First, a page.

- The Halifax Slasher scare began in West Yorkshire, England when two young women reported being attacked by an unseen assailant with a mallet or hatchet.
- Born: Robert Nozick, philosopher, in Brooklyn, New York (d. 2002)
November 17, 1938 (Thursday)
- The Italian Racial Laws passed on October 7 were adopted and became known as the November Laws.
- 11 people were trampled to death in Istanbul when the crowd pushed forward at Mustafa Kemal Atatürk's lying in state, fearing the doors would close before they could see his flag-draped coffin.
- Ernst vom Rath was given a state funeral in Düsseldorf attended by Hitler.
- Born: Charles Guthrie, Baron Guthrie of Craigiebank, British Army General, in the United Kingdom; Gordon Lightfoot, folk singer-songwriter, in Orillia, Ontario, Canada
November 18, 1938 (Friday)
- 3,500 members of the motion picture industry attended a "Quarantine Hitler" rally at the Philharmonic Auditorium in Los Angeles. John Garfield, Frank Capra, Joan Crawford and Thomas Mann were among the participants. The crowd unanimously voted to send a telegram to President Roosevelt urging him to use his authority to "express further the horror and the indignation of the American people" at the Nazi persecutions of Jews and Catholics.
November 19, 1938 (Saturday)
- The Egyptian government initiated a major armaments program.
- Born: Ted Turner, media mogul and philanthropist, in Cincinnati, Ohio
November 20, 1938 (Sunday)
- Japanese authorities notified foreign powers that the Han River in China was closed to navigation without "special permission".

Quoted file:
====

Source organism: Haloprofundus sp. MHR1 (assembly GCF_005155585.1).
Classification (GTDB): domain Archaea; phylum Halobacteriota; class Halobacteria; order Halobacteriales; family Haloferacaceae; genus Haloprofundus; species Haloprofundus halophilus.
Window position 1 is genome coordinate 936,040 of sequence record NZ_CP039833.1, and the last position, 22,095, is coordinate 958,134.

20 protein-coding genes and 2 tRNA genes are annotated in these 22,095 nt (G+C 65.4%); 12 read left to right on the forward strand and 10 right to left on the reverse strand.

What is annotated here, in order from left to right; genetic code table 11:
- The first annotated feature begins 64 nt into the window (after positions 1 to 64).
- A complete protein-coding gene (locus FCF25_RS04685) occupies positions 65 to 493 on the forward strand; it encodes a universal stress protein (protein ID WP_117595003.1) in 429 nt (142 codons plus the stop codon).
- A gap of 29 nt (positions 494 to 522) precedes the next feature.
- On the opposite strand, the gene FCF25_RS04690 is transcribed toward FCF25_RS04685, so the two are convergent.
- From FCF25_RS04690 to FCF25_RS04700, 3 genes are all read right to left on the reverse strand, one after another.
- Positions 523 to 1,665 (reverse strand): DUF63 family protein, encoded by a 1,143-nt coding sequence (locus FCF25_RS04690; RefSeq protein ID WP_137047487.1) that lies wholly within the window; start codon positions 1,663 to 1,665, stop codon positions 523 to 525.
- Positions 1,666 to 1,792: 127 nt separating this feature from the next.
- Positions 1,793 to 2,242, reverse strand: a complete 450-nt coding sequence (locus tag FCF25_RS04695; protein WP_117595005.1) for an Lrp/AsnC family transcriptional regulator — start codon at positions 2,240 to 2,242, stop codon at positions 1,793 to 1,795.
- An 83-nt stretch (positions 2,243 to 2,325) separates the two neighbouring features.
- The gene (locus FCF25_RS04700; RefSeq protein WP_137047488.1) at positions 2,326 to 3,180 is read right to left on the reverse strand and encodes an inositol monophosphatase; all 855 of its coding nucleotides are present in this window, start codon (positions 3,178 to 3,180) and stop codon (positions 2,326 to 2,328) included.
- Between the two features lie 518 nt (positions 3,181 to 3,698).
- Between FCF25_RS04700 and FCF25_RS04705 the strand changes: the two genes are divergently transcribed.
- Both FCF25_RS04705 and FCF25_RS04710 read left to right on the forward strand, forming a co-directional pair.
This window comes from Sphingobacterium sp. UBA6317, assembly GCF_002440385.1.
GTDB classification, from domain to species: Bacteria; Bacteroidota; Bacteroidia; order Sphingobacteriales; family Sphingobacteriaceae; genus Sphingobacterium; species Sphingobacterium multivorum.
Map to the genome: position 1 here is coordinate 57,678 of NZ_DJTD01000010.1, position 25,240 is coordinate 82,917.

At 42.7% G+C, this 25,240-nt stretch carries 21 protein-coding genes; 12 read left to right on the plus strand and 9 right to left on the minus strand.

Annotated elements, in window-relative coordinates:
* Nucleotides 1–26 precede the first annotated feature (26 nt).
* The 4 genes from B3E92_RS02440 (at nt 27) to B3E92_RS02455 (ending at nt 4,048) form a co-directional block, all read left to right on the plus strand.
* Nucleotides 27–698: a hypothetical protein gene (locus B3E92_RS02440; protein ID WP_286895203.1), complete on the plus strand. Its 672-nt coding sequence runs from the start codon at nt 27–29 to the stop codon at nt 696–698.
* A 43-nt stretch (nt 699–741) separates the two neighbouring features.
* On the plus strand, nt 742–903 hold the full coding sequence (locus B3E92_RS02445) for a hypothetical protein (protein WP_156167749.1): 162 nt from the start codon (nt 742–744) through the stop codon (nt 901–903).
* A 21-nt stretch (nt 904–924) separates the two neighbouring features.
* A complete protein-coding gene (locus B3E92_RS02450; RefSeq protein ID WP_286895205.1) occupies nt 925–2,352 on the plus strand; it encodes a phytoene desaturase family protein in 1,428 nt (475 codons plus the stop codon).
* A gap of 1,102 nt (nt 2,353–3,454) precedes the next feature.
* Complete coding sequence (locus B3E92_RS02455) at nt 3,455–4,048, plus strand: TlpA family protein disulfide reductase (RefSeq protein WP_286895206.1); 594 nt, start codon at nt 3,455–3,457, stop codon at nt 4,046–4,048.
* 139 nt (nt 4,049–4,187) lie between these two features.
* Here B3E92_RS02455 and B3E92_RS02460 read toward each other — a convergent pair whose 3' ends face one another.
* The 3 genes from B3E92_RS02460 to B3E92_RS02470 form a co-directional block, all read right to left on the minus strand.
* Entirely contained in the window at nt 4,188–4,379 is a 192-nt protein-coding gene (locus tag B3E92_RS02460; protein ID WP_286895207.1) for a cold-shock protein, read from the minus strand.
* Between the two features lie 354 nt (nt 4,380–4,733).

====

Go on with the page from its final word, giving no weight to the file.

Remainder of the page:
- Died: Maud of Wales, 68, Queen of Norway
November 21, 1938 (Monday)
- Neville Chamberlain told the House of Commons of plans to lease at least 10,000 square miles in British Guiana to provide homes for German Jewish refugees.
- The U.S. Supreme Court decided General Talking Pictures Corp. v. Western Electric Co.
November 22, 1938 (Tuesday)
- Hungary ordered the expulsion of Czechoslovaks from the territory occupied after the Vienna Award.
November 23, 1938 (Wednesday)
- The Czechoslovakian National Assembly approved full autonomy for Slovakia.
- The Rodgers and Hart stage musical The Boys from Syracuse opened at the Alvin Theatre on Broadway.
November 24, 1938 (Thursday)
- A Thanksgiving snow storm began along the eastern seaboard of the United States that killed 44 people overnight.
- Hitler ordered his military to prepare for an occupation of Danzig.
- The Clifford Odets play Rocket to the Moon premiered at the Belasco Theatre in New York City.
- Born: Oscar Robertson, basketball player, in Charlotte, Tennessee; Charles Starkweather, murderer, in Lincoln, Nebraska (d. 1959)
- Died: Prince Johann Georg of Saxony, 69
November 25, 1938 (Friday)
- The General Confederation of Labour in France called for a 24-hour general strike on November 30 to protest Prime Minister Édouard Daladier's decrees aimed at improving the economy at the expense of labour power.
- Died: Otto von Lossow, 70, German Army officer
November 26, 1938 (Saturday)
- Édouard Daladier decreed the military requisition of all principal railways in a bid to crush the French general strike before it even began.
- Poland and the Soviet Union renewed their non-aggression pact of July 1932.
- Army defeated Navy 14-7 in the Army–Navy Game in Philadelphia.